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The Dussera Festival
On my Hindi teaching computer program, “Magic Guru,” going to the fair is such a calm, joyful, and almost quaint experience. “Neal has lots of fun at a fair,” announces the British narrator. Neal and his host family go on some rides, eat some samosas , crack some jokes about the Ferris wheel. In real life, in Delhi, the fair was far more of an adventure.
“The streets seem especially busy today,” I told Amar, when we ran into him in the early afternoon. Main Bazaar boasted a long, unbroken line of green and yellow auto-rickshaws zipping toward the train station, and there seemed to be more cows than usual meandering along roadside.
“Today fire holiday,” Amar said. “Last day Dussera festival. Everyone go to train station. Go see the plays.”
Dussera is the Hindu festival that celebrates the legendary victory of the Lord Ram over the demon Ravenna, and, cosmologically, the impending exchange of the summer heat for the cool of winter. We learned, with a little research afterward, that the traditional observation involves elaborate reenactments of the battle culminating in the burning of giant Ravenna effigies, ignited by flaming arrows. (Our research helped fill out the excited sentence fragments with which Amar and Nicky tried to express the significance of the holiday—“Lord Ram…big man. Fire, fire. Shoot. Like this.”)
Dussera Enactment from Swades
The holiday is preceded by nine days of festivities, which take the form of roadside altars, giant straw men, and, most visibly, a fair. The fair preceding Dussera is one of those events in Indian life where culture and religion intertwine and become virtually indistinguishable. In rural areas, it is an important commercial and social outlet—a much anticipated opportunity to do some trading after the harvest. In big cities, like Delhi, it is more of an entertainment event.
“You want go see?” Amar asked us. “Is better for you.”
Of course we agreed.
Dussera through the Eyes of our Friends
Amar and Nicky met us at half past six outside the Grand Sindhi. The sun had set, and fireworks were already periodically exploding in alleyways and from rooftops. In the streets, little bonfires dotted the corners and the spaces between wallah stands.
Nicky gave us some options as to what we could do, although between the noise on the streets and the language gap, we had a little trouble interpreting his suggestions. Sarah and I had not yet had an opportunity to do the reading on Dussera, so we didn’t have much of an opinion of what part of the festivities we wanted to see. But above all, we were interested in seeing the city through the eyes of our friends, so we indicated that we were open to whatever they wanted to show us.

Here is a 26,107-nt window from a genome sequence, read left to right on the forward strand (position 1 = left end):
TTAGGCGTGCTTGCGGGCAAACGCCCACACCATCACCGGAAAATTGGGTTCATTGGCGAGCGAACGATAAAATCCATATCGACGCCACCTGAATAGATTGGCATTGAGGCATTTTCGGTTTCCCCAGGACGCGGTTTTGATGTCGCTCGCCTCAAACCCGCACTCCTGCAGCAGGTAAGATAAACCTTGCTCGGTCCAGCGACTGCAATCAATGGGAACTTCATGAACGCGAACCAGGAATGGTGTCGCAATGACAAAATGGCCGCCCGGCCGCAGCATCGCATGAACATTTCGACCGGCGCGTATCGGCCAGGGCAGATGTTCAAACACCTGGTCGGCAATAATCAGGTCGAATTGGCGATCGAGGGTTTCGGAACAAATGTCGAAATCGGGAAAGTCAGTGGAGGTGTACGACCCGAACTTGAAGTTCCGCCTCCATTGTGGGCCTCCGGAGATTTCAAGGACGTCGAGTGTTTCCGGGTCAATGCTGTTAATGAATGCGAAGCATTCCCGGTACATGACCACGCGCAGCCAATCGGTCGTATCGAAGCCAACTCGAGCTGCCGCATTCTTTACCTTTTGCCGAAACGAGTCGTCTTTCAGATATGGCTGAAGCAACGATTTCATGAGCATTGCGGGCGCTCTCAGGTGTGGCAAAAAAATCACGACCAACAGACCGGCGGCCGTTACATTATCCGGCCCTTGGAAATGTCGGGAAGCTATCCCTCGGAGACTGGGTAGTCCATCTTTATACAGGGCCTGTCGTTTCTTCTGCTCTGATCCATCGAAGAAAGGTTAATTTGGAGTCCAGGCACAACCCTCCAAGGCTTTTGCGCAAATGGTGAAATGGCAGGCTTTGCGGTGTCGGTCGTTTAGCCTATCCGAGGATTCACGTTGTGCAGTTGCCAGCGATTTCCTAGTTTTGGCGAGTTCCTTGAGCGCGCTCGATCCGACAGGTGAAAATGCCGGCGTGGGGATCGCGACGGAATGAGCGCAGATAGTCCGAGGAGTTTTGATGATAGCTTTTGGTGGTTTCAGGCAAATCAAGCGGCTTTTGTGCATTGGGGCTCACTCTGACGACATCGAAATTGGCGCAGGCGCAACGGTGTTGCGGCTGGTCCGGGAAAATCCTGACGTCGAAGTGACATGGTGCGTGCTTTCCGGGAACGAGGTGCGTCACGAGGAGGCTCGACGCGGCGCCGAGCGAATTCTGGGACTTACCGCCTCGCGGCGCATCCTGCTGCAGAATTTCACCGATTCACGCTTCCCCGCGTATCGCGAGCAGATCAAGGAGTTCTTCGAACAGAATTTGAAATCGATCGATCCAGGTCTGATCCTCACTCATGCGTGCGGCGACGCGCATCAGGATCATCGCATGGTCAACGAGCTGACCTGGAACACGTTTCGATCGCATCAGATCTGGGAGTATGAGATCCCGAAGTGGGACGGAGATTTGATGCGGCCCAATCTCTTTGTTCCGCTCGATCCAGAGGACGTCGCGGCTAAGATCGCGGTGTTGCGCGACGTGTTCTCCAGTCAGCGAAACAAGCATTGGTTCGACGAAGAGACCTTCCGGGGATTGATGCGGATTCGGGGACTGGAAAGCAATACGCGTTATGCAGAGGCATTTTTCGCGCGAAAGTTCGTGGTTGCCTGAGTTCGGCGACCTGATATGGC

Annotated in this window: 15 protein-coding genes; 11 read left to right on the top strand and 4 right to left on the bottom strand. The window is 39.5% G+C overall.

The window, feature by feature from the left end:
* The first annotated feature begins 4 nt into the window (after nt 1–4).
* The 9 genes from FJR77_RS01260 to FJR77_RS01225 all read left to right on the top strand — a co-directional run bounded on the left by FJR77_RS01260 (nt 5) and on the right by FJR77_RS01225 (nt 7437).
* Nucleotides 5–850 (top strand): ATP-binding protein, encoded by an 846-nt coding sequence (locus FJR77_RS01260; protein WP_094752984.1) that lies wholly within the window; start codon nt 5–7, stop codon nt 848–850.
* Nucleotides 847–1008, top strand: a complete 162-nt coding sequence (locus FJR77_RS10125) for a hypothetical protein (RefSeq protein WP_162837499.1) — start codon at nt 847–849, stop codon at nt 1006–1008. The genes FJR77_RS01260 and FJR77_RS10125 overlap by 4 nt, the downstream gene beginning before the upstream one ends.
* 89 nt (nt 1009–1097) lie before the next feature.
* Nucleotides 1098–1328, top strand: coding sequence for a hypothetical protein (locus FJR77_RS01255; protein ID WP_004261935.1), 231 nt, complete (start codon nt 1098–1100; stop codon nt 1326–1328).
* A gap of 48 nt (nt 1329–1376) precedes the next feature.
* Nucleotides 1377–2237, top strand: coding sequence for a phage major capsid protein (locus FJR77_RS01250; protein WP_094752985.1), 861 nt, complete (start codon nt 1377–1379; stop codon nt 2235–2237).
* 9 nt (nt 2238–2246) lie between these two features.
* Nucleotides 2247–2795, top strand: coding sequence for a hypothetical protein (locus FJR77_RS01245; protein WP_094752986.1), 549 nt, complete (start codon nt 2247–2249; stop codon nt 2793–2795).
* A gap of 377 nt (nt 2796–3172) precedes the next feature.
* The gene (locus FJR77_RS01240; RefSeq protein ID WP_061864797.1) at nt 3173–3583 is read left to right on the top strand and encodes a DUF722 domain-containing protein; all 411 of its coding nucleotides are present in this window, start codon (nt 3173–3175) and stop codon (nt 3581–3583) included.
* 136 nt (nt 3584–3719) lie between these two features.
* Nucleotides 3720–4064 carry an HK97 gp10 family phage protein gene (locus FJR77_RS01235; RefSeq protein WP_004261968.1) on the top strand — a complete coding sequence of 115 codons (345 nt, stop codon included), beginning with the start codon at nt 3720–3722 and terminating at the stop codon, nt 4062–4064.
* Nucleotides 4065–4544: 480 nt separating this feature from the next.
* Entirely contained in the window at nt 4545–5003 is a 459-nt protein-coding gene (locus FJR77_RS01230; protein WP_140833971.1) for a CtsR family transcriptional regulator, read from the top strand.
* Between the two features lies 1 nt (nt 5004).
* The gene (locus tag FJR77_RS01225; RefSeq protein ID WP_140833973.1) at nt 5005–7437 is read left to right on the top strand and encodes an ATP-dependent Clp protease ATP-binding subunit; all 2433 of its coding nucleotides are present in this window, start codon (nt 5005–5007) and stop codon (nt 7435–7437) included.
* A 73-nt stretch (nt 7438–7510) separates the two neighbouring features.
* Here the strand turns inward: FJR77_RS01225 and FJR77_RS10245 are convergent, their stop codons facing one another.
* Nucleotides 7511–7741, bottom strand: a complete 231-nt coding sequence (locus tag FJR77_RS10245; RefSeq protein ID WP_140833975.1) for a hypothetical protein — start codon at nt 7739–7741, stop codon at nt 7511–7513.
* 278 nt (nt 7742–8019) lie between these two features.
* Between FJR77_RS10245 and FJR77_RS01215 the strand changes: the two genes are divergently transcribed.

After a little deliberation, they concluded that the fair was the best place to go.
“Veeery many people,” Nicky warned us. “Much violence: all push, like this. Some thief come and take, reach inside and grab the monies.” Nicky and Amar spent several minutes miming how pickpockets operate. I told him the English word, which he practiced two or three times.
“That’s all right,” I responded. “Sarah’s purse zips closed, and I only have ten rupees on my person. So we don’t need to worry about pickpockets. And crowds—we can handle crowds, no problem.”
“Are you sure?” Nicky asked.
Sarah nodded. “Absolutely,” I said.
It turns out we were a little naïve. The everyday traffic of people walking along on Main Bazaar constitutes a “crowd” by American standards. Of the sort of crushing mob of humanity that India calls a “crowd” we had neither any experience, nor even any ability to imagine.
The Delhi Dussera Fair
The fairgrounds sat in an expansive lot, nestled in the shadow of a large building that is in the final stages of construction. The crowd along the streets gradually grew thicker as we approached the festivities, but otherwise there was no indication of celebration. Ahead of us, a great billowing cloud of dust and smoke obscured our view, pierced by a few anonymous halogen lights, like the glowing eyes of a great monster.
“Not this way in my home,” Nicky lamented. “Right by the river, not so dusty. Less crowd. Everyone first do the shower, go to the temple, light the incense. Everyone smell good, and no pollution.”
Terrorism is always a latent fear in India, particularly in the midst of great crowds. So, naturally, the Delhi police were out in force. (The police aren’t kind to India’s poor. “If the police people ask you, you will tell them we are your friends?” Amar asked, anxiously. “Of course you’re our friends!” we replied. “They might think we cheat you,” Amar said.) We were fed quickly through two sets of metal detectors. They were suspicious of Sarah’s camera, but ultimately let her take it in, with the unfortunate stipulation “No pictures.”
The colorful light displays were not the strips of neon and small, efficient LEDs that we have become used to in the US. Instead, hundreds and hundreds of colored filament bulbs twinkled in the dust. Even with half the bulbs burnt out, they effectively illuminated the fairground with an eerie orange glow. They looked like marquees that had fallen out of 1930s New York, and gotten pretty beat up along the way. The wiring was a huge step down from typical Indian electric lines—if I had been less over stimulated, I probably would have been worried that the whole system would spontaneously combust.
For the most part, it seems, an Indian fair is much like an American fair, except there are many, many more people, and far fewer rides and attraction. There were a couple of Ferris wheels and a flying ship, a couple of hawking stands, and a balloon pop. We spent a few minutes being shuffled through the crowd in front of a ride called “Break Dance,” where a chubby, smiling Buddha spun tens of eager Indian riders at breakneck speeds around pictures of Mickey Mouse and friends, and Spiderman.
The crowd was unbelievable: a shifting mash of bodies moving in all directions at a slow but constant pace. (Suddenly I understood how two hundred odd people could die in a temple stampede.) Someone pinched Sarah’s backside. She whirled around to confront them, but, of course, they had disappeared. “Come closer,” she told me, taking my arm and attaching it to the far side of her waist. Gradually, the crowd pressed us closer and closer together, until I was directly behind Sarah, holding her tightly, moving as one organism.